Recently, we received the very sad and unexpected news that our Advisory Board member Professor Jan Košler had passed away, only 49 years old.
Professor Jan Košler, Photograph: University of Bergen
Jan graduated from Charles University, Prague, in 1988 and went on to do his PhD in Glasgow, Scotland, where he finished in 1993. He became lecturer, and in 2003, Associate Professor at Charles University, Prague. During this period, he spent one year in Memorial University, Canada and two years in Bergen as a visiting research fellow. In 2005 he got an Associate Professorship at the Department of Earth Science of the University of Bergen and became a full professor there in 2007. During his time in Bergen, Jan spent one year at University of Vienna, Austria, and this last year at the Geological Survey of Canada in Ottawa, Canada.
As an internationally respected analytical geochemist, Jan had a particular research interest in isotope geochemistry, isotopic dating and mass spectrometry development, particularly in natural small-scale isotope ratio variations. In his research, he made use of various micro-beam techniques, such as laser ablation ICP-MS or secondary ion mass spectrometry, and he was regarded as a leading expert in this field. His research focus spanned from hydrothermal mineral deposits on the Mid-Atlantic ridge to the use of isotope geochemistry for deciphering the provenance of sediments and the evolution and cycling of crustal rocks in orogenic belts. He had an enviable track record of publishing innovative analytical developments.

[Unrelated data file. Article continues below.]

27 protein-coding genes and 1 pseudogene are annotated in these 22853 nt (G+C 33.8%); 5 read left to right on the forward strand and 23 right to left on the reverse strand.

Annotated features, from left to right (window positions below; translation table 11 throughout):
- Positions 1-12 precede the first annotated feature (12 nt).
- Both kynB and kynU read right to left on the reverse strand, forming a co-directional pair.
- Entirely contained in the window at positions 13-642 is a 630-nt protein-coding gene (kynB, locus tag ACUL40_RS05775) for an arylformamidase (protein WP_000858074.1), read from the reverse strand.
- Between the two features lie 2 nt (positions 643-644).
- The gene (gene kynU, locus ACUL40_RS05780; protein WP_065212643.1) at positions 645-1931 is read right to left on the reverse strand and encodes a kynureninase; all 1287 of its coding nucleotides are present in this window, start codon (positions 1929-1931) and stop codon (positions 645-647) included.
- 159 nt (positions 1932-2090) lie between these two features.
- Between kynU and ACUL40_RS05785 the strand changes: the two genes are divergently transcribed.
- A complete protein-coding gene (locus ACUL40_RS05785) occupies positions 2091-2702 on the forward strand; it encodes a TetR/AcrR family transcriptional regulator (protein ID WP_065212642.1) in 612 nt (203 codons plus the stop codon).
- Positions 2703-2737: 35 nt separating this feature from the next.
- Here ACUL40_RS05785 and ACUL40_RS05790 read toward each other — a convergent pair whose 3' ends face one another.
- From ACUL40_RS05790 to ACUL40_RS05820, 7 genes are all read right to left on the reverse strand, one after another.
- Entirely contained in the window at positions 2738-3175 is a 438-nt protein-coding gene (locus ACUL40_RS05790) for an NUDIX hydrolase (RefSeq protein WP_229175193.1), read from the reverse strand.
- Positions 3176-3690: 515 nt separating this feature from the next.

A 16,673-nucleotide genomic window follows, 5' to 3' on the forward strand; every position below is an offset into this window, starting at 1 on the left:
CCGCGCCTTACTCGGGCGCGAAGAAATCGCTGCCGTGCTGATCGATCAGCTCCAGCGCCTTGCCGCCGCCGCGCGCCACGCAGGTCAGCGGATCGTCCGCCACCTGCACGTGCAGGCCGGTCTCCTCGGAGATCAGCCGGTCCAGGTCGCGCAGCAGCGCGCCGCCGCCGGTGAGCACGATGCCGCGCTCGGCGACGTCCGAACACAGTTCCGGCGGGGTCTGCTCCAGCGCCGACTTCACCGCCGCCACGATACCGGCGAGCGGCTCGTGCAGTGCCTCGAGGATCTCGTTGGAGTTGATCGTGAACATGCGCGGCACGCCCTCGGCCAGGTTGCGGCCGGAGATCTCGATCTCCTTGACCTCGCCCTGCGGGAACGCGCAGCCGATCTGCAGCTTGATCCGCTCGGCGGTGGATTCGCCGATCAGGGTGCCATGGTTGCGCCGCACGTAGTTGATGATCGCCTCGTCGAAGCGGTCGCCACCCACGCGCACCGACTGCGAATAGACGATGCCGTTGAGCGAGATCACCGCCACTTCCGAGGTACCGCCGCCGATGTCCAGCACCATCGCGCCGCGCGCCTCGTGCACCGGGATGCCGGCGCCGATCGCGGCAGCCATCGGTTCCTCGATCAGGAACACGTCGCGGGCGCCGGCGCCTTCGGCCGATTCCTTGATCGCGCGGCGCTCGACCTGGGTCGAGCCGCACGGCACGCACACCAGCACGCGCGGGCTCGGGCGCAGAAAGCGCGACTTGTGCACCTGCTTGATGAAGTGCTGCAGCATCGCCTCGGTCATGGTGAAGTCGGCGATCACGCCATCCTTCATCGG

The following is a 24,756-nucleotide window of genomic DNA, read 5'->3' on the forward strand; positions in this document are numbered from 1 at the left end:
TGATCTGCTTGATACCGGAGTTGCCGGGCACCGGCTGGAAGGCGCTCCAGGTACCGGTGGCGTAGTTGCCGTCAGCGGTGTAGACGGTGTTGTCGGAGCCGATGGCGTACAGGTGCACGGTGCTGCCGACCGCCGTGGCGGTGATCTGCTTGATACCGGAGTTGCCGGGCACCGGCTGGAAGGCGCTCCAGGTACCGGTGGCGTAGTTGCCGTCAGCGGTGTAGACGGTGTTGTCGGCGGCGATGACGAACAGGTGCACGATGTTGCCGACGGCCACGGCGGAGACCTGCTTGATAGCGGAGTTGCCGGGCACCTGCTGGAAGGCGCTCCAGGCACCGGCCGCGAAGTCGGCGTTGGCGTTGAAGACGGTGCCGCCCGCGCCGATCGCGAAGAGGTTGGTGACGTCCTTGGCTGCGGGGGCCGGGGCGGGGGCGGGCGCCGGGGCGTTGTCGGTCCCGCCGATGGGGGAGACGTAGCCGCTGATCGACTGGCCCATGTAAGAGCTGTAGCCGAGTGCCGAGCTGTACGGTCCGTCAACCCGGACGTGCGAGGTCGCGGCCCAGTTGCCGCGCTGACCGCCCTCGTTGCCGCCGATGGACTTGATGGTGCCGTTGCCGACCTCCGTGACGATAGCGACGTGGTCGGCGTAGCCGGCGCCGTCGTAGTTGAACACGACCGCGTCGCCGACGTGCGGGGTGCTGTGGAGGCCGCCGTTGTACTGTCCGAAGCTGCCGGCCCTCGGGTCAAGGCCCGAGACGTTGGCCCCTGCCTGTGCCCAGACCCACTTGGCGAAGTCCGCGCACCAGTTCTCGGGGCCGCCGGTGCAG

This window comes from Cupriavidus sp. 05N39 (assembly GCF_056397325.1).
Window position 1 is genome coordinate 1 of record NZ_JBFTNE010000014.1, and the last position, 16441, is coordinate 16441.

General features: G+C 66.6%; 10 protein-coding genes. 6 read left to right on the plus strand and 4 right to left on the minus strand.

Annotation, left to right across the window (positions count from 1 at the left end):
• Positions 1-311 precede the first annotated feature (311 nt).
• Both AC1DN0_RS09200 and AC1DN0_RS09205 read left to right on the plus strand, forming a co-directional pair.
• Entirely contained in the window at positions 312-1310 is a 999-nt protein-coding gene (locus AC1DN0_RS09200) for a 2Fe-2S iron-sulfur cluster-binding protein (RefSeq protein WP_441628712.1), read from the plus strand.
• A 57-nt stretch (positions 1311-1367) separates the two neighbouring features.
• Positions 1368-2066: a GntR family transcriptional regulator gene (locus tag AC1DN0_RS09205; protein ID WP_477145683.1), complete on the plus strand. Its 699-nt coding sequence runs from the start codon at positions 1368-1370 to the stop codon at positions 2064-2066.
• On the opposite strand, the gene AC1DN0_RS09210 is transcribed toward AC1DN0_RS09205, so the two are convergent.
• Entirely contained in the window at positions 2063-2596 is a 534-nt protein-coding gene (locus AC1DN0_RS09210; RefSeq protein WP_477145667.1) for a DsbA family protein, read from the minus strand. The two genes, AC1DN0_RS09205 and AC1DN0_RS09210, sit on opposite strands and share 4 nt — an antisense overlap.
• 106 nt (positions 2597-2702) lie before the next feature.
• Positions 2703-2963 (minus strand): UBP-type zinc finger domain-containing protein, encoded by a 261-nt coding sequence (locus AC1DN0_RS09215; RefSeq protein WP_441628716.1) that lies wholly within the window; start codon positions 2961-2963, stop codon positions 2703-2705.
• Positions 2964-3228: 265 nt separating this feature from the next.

Jan was a principal investigator on a number of projects and had broad international networks. As part of his research, he carried out field work in Europe, Africa, South America and Western Antarctica. Besides being an outstanding scientist, he had broad teaching experiences, in petrology, mineralogy, geochemistry, isotope geology and laser ablation techniques. Jan was a respected and very well-liked teacher and supervisor.
JAAS has always appreciated Jan’s efforts for the well-being of the journal and for convincing his fellow geochemists to publish their analytical developments in our journal. We will all miss Jan’s friendly face on the conferences we attend, as well as the stimulating scientific discussions and social talks with him. With Jan Košler the scientific community is losing a dedicated colleague and a very good friend.
Our thoughts are with his family, his wife Alena and his son and daughter.